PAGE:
At Speechmatics, we're constantly working to grow our Autonomous Speech Recognition (ASR) capabilities. We've mastered 33 languages, but the research doesn't stop there. To understand language in a more comprehensive, authentic way, we must look at the role of emotion in speech-to-text.
Speech is a naturally rich tapestry of ever-changing emotions. It's a crucial part of human communication, so the boundaries of emotion in speech-to-text will always push. Naturally, we tested our ASR on the beloved TV show Friends' character's voices.
Set in 90's New York, the iconic sitcom follows Ross, Rachel, Monica, Chandler, Phoebe, and Joey through the trials and tribulations of adulthood. The show's rich storytelling ensures a vast array of emotions throughout the seasons, making it the perfect subject for our test.
To analyze the accuracy of our ASR, we used the MELD dataset, which includes 1400 dialogues and 13000 utterances from the show, accompanied by emotion and sentiment annotations. We calculated transcription accuracy for each utterance using Word Error Rate. We then measured ASR's accuracy levels for each character's emotions: fear, neutral, anger, disgust, joy, positive, and negative surprise.
Fear vs Speech Recognition Technology
Amongst the different emotions, fear stands out the most. Compared to 85% neutral accuracy, fear registered an average of 78% - a 7% absolute difference.
Even if accuracy varies across the other emotional states, none of these differences is statistically significant. You can see in the figure above that the error bars are overlapping, which means that these minor differences are likely due to chance, and in reality, transcription accuracy for neutral and anger, for example, are comparable. But if we take a closer look, we can see the pattern of results changes.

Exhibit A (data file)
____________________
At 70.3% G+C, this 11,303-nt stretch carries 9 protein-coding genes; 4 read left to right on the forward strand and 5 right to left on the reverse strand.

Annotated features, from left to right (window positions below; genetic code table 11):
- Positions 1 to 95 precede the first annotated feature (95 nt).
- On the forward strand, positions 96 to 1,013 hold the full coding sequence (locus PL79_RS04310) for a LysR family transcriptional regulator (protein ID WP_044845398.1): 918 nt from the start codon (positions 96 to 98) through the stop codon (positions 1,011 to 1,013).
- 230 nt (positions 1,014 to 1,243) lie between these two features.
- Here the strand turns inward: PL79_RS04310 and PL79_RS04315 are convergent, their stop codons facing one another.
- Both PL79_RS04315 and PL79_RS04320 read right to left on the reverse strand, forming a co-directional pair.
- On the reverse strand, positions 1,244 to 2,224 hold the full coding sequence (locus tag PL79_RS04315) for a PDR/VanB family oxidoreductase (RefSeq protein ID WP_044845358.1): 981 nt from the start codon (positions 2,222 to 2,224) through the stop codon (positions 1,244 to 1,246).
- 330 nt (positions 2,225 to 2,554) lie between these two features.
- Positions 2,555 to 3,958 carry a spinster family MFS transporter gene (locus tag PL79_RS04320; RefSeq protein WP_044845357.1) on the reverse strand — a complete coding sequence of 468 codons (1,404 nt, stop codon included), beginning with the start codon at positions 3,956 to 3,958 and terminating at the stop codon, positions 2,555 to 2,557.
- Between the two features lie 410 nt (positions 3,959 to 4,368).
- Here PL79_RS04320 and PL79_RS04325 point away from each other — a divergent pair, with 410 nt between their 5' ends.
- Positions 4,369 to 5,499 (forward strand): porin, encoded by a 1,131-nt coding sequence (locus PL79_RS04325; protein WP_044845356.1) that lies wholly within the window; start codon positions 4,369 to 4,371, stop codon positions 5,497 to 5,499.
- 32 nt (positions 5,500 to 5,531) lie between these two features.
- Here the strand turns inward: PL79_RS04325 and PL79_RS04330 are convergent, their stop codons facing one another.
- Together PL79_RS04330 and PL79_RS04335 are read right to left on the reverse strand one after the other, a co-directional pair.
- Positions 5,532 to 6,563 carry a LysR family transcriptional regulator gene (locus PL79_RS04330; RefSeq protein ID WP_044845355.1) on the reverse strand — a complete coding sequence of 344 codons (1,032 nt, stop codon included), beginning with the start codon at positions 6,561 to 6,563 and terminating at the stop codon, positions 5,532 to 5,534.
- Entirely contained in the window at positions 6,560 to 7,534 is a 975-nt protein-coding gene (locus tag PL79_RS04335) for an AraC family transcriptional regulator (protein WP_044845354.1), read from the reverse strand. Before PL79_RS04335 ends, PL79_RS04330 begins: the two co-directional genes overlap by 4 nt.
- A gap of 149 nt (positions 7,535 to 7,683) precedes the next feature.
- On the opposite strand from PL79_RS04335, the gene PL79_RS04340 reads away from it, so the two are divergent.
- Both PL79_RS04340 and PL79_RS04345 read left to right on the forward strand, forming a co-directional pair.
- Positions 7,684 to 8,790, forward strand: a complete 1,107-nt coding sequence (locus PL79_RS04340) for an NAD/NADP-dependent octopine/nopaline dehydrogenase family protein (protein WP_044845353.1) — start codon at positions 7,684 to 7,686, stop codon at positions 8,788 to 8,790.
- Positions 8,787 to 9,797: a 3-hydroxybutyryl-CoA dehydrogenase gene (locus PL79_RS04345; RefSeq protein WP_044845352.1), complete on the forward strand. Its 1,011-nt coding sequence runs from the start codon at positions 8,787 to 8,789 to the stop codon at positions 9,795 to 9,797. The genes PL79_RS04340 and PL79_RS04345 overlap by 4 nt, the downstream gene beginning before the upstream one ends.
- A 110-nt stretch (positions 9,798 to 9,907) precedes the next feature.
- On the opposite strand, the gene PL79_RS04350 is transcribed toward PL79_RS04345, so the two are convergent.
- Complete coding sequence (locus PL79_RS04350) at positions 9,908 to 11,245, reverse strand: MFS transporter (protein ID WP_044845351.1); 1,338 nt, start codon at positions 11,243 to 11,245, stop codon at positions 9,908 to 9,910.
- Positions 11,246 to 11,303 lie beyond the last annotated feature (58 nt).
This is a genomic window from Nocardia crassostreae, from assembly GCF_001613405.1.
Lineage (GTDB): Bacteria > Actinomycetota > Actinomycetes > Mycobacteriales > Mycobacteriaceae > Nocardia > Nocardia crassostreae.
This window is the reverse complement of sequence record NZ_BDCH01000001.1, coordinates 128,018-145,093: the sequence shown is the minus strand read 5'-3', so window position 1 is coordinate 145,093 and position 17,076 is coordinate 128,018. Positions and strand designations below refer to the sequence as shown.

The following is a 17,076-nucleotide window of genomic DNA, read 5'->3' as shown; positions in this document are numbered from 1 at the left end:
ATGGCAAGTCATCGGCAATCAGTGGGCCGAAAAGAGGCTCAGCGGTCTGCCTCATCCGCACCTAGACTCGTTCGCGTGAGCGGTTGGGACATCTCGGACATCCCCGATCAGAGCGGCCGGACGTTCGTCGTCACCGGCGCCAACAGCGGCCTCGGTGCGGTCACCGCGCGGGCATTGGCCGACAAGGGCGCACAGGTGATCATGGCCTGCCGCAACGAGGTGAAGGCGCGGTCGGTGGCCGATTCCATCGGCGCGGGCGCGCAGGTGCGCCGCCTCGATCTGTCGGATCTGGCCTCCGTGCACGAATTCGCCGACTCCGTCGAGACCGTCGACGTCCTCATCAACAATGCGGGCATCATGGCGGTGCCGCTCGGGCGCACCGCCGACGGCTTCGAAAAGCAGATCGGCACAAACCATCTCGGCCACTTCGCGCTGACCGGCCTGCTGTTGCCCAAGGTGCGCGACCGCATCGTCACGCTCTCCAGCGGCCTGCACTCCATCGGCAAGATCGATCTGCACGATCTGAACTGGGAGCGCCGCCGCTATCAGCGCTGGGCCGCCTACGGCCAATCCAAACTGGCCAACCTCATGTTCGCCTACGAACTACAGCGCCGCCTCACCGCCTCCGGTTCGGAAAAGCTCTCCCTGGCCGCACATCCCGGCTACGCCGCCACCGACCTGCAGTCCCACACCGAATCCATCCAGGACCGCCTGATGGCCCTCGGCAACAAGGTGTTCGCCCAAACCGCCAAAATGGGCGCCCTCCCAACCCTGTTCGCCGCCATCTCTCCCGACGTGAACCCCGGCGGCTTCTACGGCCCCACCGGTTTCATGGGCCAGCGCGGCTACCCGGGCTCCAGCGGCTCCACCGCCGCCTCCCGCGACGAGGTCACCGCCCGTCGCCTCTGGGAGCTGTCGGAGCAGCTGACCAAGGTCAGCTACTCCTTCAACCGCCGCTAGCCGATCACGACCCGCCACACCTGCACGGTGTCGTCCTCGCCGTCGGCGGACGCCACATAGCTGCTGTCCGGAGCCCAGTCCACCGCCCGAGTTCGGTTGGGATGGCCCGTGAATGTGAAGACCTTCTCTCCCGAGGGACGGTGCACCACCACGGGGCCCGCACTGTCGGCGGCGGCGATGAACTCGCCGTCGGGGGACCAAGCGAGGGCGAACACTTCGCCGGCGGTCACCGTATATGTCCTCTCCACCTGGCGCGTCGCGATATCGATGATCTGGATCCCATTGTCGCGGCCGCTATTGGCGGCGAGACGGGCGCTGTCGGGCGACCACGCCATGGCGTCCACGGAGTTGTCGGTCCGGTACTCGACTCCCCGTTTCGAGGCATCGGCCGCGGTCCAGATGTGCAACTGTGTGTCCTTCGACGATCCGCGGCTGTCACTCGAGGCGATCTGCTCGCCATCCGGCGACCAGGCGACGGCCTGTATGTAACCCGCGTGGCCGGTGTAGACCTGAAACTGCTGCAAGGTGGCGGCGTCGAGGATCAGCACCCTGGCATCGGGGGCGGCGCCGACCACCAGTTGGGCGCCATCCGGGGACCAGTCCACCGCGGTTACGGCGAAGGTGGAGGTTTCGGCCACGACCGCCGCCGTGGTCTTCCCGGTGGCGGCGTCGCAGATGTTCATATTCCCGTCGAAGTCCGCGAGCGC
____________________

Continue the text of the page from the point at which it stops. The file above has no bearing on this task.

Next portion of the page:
Monica and Rachel's accuracy drops to 67% and 65% for fear, but not for the rest. Phoebe, Ross, Chandler, and Joey all have a fear accuracy comparable to neutral accuracy. Again, even if these slightly vary, none of the differences is statistically significant – it's probably just chance. But Rachel and Monica's fear accuracy is statistically different to neutral accuracy.
The Difference Between Positive and Negative Surprise
Phoebe, played by Lisa Kudrow, has an emotionally rich past. She's experienced just about every emotion on the spectrum, so it's no surprise that her test results provide the best insight into the impact of emotion in speech-to-text technology.
Whereas Phoebe's negative surprised tone was 93% accurate, positive surprise only recorded a 70% accuracy rating. However, this issue doesn't spread beyond Phoebe, as every other character scored similarly high accuracy levels for both.
Interestingly, Joey's positive surprise accuracy levels were the same as Phoebe's negative surprise – 93%. It's the same emotion, but the character's sentiment drastically impacts the way they speak – as indirectly shown by the difference in accuracy levels. While more work is needed to uncover the true reason as to why that is, highlighting the effect of emotion in speech-to-text helps us better understand the true capabilities of ASR and language in general.
Phoebe's positive surprise and Monica & Rachel's fear are what ASR struggles with the most. It begs the question: why does ASR struggle with these emotional tones? Is it because people's voices reach very high pitch ranges in these emotional states?
One thing is clear. We all have different, unique voices, but they also change constantly. And, amongst many factors, emotions greatly determine these changes. But our voices change in other ways too. Monica and Rachel's fearful speech is similarly unique to Phoebe's when positively surprised.
How Can Emotion Improve Speech-to-Text?
Emotions are as complex as our voices - they are a unique array of variations that characterize our lives daily. ASR must adapt to the different emotions and the way we express all the individual differences in our voices.
If our technology only focused on neutral speech, we would be missing out on many variations of everyday life. We're looking to incorporate as much diversity into our systems as possible with continued research. That doesn't just include different languages and dialects. People are happy, stressed, excited, frightened, and angry, or perhaps everything all at once.
Emotions change the way you speak; we need to change how we listen.
Benedetta Cevoli - Data Science Engineer, Speechmatics